Over 65 years of turbo technology leadership
Garrett technologies and innovations have been used by nearly every major global auto maker, resulting in approximately 100 million vehicles with our products and an average launch rate of 100 new applications annually spanning, gas, diesel, natural gas, electric and fuel cell powertrains.
The Garrett Heritage
The name John Clifford Garrett is inextricably linked to the story of turbocharging. Garrett’s passion for engineering and aviation was evident from an early age and in 1928 he became Lockheed’s 29th employee. However, he harboured an ambition to run his own aviation corporation and on May 21, 1936, he created the Aircraft Tool and Supply Company (later the Garrett Supply Company) in a one-roomed office in Los Angeles. By the end of the 1930s, the company‘s first product, an all-aluminum aircraft intercooler, had been built. By the end of the 1940s, post-war planning had paid off with a listing on the NYSE. The fifties were marked by Garrett‘s diversification and expansion. The company’s aerospace design experience and knowledge supported the development of the firm‘s land-based business – and soon Garrett became the name synonymous with engine boosting in the automotive sector.
The story of turbo begins in 1954 when Garrett’s T15 turbo was paired with Caterpillar’s D9 crawler. Although the appropriately named Oldsmobile Jetfire Turbo Rocket became the first turbocharged production car in 1962, the technology’s impact was initially felt more keenly in commercial vehicles when in 1967 Deere selected the Garrett T04 turbo for its farm tractor range…and the entire industry followed. But it was in the 1990s that turbo went mainstream and global, when Garrett’s new variable nozzle turbine technology (VNT) enabled the 1991 Fiat Croma to adjust exhaust gas flow in direct response to specific engine requirements. And when Volkswagen-Audi paired VNT technology with its 1.9L diesel engine for its Frankfurt Motor Show launch in 1995, the symbiotic fit between turbocharging and direct injection diesel powertrains was confirmed…and evolution became revolution.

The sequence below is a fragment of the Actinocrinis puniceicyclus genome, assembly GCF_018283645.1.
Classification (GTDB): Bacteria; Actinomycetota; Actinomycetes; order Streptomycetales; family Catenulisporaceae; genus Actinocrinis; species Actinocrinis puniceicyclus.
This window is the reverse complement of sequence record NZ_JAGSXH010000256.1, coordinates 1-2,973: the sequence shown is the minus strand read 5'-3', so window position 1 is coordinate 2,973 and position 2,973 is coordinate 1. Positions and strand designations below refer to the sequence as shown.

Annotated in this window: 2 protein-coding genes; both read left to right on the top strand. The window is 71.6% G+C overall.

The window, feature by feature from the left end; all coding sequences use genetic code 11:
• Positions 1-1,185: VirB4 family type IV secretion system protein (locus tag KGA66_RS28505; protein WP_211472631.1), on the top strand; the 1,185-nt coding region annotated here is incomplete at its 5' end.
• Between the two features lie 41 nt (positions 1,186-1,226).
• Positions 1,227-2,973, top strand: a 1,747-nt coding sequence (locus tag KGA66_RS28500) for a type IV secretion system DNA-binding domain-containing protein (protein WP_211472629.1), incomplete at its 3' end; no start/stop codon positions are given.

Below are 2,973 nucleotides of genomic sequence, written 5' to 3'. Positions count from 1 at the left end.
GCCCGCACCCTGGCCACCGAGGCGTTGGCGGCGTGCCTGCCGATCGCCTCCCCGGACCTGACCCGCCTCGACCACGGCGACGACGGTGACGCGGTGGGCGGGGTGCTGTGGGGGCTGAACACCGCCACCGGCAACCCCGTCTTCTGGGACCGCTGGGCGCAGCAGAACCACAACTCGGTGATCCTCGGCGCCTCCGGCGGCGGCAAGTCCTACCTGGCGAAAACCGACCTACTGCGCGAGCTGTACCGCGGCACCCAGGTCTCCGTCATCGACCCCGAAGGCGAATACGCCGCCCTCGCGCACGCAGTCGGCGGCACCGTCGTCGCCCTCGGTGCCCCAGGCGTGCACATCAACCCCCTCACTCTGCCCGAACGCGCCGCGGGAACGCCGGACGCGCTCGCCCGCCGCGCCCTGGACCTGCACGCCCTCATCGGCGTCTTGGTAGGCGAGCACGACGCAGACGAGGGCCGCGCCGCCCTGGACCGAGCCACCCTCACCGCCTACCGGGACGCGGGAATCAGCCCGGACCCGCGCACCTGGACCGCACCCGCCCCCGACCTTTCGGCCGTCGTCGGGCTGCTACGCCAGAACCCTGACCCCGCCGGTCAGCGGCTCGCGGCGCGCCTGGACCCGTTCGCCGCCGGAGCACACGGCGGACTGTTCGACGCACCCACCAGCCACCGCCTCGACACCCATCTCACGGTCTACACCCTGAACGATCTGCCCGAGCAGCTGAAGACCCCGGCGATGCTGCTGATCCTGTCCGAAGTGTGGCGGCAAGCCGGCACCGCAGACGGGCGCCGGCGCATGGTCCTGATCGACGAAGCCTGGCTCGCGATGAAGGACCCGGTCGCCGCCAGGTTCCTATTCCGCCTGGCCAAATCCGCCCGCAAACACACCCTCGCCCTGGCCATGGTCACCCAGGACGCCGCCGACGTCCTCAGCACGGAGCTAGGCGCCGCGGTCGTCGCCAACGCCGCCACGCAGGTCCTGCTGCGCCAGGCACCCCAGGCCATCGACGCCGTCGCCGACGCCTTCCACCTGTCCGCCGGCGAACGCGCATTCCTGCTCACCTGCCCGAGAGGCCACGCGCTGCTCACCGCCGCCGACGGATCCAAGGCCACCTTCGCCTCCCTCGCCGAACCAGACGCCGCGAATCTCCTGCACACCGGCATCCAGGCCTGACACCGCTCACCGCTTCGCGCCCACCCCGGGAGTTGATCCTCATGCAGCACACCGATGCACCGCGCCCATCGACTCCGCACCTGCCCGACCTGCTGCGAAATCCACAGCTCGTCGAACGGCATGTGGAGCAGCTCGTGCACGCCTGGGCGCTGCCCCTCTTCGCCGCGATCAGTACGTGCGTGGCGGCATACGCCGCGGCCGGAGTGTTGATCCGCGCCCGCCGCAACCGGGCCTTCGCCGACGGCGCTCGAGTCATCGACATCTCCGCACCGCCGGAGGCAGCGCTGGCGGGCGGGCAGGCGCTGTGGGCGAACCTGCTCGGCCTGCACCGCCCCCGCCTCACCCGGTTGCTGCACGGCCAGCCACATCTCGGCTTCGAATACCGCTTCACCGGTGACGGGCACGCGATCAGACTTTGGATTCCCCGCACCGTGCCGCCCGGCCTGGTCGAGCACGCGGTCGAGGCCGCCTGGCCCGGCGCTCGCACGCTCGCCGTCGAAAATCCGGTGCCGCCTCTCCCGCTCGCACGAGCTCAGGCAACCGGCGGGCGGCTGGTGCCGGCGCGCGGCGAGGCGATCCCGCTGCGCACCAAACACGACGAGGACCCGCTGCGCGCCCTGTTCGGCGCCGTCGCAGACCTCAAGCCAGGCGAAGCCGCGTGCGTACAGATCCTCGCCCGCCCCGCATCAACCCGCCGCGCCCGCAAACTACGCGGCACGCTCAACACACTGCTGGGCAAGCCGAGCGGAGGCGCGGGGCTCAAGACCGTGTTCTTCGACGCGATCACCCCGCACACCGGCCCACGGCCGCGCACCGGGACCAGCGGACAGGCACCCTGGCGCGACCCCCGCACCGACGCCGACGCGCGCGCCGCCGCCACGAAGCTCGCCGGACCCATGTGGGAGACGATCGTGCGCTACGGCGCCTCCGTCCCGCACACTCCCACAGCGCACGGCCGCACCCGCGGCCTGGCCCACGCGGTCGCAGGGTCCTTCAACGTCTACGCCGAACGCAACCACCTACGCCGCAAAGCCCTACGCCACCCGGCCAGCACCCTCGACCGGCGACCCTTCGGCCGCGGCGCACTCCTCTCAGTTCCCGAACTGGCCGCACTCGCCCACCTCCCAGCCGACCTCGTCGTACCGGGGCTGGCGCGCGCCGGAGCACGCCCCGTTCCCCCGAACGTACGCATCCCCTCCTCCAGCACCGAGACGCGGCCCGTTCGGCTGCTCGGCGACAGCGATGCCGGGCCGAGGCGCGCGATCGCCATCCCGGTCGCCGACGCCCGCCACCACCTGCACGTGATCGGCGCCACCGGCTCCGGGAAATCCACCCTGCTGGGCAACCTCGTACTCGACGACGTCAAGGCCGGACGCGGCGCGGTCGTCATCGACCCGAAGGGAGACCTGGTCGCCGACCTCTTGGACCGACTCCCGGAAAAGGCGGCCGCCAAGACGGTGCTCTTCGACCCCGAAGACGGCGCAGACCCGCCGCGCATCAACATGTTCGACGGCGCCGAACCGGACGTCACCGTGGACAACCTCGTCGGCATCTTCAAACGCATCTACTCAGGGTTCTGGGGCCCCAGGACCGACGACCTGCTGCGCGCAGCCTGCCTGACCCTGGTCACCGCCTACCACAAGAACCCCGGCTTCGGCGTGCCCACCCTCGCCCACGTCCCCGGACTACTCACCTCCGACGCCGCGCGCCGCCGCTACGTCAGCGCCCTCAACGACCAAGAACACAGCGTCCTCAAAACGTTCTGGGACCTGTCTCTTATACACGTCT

Turbo Goes Mass-Market
In the commercial diesel arena, turbochargers were soon to be adopted by Deere farm tractors. The Garrett® TO4 model found its way into more and more commercial diesel applications as engine manufacturers recognized the mutual benefits of better performance, greater torque and improved fuel efficiency. By the mid 1970s the mass-market turbo era for trucks was well underway – 30 years on and just about every commercial diesel vehicle is equipped with more and more sophisticated turbochargers. For passenger cars, the 1970s proved to be a turning point for the turbo industry.
The potential of turbocharging in the racing environment was recognized as early as the 1920s and 30s when compressor cars, which used supercharger technology, competed against each other. Today, turbo and e-compressor help to turn power into podium positions and delivers enduring success at some of the most famous race events in the world like in Formula one, Indy car, FIA World Rally or 24 Hours of Le Mans. In 2017 Garrett turbo technology records 18th consecutive victory at the famed 24 Hours of Le Mans endurance race, helping Porsche Motorsport LMP Team to its third consecutive win. And in 2018, 2019, 2020 Garrett turbo technology helped Toyota to win the 24 Hours of Le Mans.
Our highly-engineered technologies are rooted in more than 60-years of pioneering turbocharging systems for gasoline and diesel, but today we go further. Our world-class technical solutions are helping to drive a new era in hybrid electrification and fuel-cell powertrains. These innovations enable our customers to set new benchmarks in vehicle performance while addressing evolving fuel efficiency and exhaust emissions regulations. We’re also ready for the connected and autonomous vehicle era, with cybersecurity and prognostic software systems that create a secure and safe operating environment.